Affordable housing is difficult to come by in Colorado. In an effort to make the search a little easier for renters, state lawmakers passed a series of bills that strengthen tenant protections. This means quite a few changes for landlords. This article covers caps on income requirements and security deposits, as well as new rules about inquiries on credit.
New Rules About Income Requirements & Credit Inquiries
Requesting Income Information
New to the Colorado law that governs rental application considerations is the amount of income a landlord can require from a prospective tenant.
Landlords cannot require potential renters, including those using housing vouchers, to earn more than 200 percent, or double, what they would pay annually in rent. Landlords may only ask about a potential tenant’s income to see if it is equal to or double the cost of rent. C.R.S §§ 38-12-904 (1)(c)-(d)
Landlords who receive money from nonprofits or government entities to rent subsidized housing may gather financial information to determine if a prospective tenant is eligible to rent the unit as long as the organization or agency requires that information to be collected as a condition for payment.
Gathering Details About Credit
Landlords may consider rental or credit history as part of the application process for individuals using housing assistance. However, the law limits how much additional information a landlord may inquire about credit status. For instance, landlords cannot ask questions related to credit scores or adverse credit events. C.R.S. § 38-12-904 (1)(c)(II)
Violations and Penalties
Breaking either of these rules constitutes “unlawful discrimination against an individual on the basis of the individual’s amount of income” in violation of Colorado’s fair housing practices. This subjects the landlord to possible legal action by the tenant, state attorney general, and the Colorado Civil Rights Division.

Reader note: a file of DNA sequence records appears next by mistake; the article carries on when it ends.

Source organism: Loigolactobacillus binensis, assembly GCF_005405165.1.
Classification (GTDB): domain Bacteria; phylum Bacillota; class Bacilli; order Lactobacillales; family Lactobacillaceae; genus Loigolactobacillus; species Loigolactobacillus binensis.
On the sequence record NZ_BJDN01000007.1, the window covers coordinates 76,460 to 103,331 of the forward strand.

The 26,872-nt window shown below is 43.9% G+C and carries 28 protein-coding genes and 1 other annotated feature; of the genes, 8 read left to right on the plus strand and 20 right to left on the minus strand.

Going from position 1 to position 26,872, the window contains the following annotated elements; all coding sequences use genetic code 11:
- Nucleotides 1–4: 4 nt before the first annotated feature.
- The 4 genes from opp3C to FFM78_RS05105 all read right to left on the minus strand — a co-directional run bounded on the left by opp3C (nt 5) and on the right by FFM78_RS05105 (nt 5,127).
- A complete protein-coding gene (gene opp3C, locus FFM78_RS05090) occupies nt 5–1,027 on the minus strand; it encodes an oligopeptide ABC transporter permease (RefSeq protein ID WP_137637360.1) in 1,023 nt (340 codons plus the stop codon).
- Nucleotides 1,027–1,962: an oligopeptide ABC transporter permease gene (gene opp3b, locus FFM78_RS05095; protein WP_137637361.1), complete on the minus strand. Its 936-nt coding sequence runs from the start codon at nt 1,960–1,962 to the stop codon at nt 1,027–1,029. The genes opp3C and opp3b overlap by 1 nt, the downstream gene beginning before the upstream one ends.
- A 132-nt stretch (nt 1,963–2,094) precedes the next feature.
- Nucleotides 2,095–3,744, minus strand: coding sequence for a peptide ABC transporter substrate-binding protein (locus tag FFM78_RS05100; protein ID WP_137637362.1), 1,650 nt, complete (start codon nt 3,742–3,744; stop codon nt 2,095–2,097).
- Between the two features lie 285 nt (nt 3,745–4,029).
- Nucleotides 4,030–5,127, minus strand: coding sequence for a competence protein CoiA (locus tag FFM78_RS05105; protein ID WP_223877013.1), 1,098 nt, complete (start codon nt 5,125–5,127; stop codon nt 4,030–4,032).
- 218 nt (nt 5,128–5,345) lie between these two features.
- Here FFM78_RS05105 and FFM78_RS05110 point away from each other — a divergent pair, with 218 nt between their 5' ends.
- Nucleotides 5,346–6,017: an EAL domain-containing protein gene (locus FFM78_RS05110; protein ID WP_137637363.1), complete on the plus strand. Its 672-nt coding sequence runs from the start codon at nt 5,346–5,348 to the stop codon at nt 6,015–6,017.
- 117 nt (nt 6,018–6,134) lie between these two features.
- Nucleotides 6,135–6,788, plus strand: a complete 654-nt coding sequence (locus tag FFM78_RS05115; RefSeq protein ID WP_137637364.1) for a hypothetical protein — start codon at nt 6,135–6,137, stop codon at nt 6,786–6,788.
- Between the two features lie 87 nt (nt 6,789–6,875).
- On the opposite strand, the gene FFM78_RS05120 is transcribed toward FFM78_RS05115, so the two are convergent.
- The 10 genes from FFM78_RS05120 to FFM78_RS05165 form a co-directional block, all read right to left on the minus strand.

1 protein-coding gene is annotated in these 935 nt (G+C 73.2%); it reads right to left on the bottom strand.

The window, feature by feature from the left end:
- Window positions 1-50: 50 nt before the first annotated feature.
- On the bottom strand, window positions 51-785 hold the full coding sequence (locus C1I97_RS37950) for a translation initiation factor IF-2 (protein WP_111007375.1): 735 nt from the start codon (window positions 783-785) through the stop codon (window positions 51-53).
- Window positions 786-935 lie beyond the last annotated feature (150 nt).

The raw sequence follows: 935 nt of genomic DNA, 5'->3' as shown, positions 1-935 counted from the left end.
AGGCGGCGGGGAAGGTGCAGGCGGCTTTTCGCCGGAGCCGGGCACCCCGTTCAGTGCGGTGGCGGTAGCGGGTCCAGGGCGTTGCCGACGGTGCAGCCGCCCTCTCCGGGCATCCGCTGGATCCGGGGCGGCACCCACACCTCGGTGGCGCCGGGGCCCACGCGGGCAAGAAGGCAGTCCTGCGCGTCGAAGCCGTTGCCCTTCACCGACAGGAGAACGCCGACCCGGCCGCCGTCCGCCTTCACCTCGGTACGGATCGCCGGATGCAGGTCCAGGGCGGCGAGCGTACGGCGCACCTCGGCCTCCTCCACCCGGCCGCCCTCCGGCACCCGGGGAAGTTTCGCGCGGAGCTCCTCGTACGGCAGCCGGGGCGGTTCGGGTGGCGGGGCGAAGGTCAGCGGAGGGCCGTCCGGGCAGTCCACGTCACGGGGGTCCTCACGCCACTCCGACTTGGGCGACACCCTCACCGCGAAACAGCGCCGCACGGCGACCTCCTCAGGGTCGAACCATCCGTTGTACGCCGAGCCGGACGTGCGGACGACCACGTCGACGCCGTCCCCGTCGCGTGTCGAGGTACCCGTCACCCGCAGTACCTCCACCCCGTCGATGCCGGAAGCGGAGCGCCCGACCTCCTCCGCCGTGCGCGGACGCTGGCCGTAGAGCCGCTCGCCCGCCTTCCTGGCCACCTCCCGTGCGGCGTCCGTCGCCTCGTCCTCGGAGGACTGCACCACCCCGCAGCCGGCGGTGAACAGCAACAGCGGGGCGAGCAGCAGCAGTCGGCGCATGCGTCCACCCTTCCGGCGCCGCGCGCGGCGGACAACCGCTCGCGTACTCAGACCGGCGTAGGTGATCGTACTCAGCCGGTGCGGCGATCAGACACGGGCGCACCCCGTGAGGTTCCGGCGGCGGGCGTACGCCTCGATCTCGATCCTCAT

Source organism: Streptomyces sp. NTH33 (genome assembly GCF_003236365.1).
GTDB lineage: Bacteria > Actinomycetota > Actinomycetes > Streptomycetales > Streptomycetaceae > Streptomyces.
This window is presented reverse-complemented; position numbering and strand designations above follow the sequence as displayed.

Landlords who violate either of these laws must pay the tenant $50. If the landlord fails to correct the violation the landlord will owe the prospective tenant $2,550, as well as any economic damages, court costs, and attorney fees they may incur. C.R.S. § 38-12-905 (5)(a)
New Security Deposit Limit
Until now, security deposits were at the landlord’s discretion as long as they were “reasonable.” Moving forward, a security deposit can be no more than two month’s rent.
Affirmative Defenses for Evicted Tenants
Renters who face eviction may assert that their landlord has violated Colorado’s fair house laws as an affirmative defense in their case. C.R.S. § 13-40-113 (2.5)
Make Sure You Know Colorado’s Rental Laws
As a landlord, it’s more important than ever to understand Colorado’s rental laws so you’re not faced with stiff penalties that cut into your livelihood and affect your reputation. Our landlord attorneys can ensure your rental agreements are in line with the law. Call 303-688-0944 to begin your free case assessment.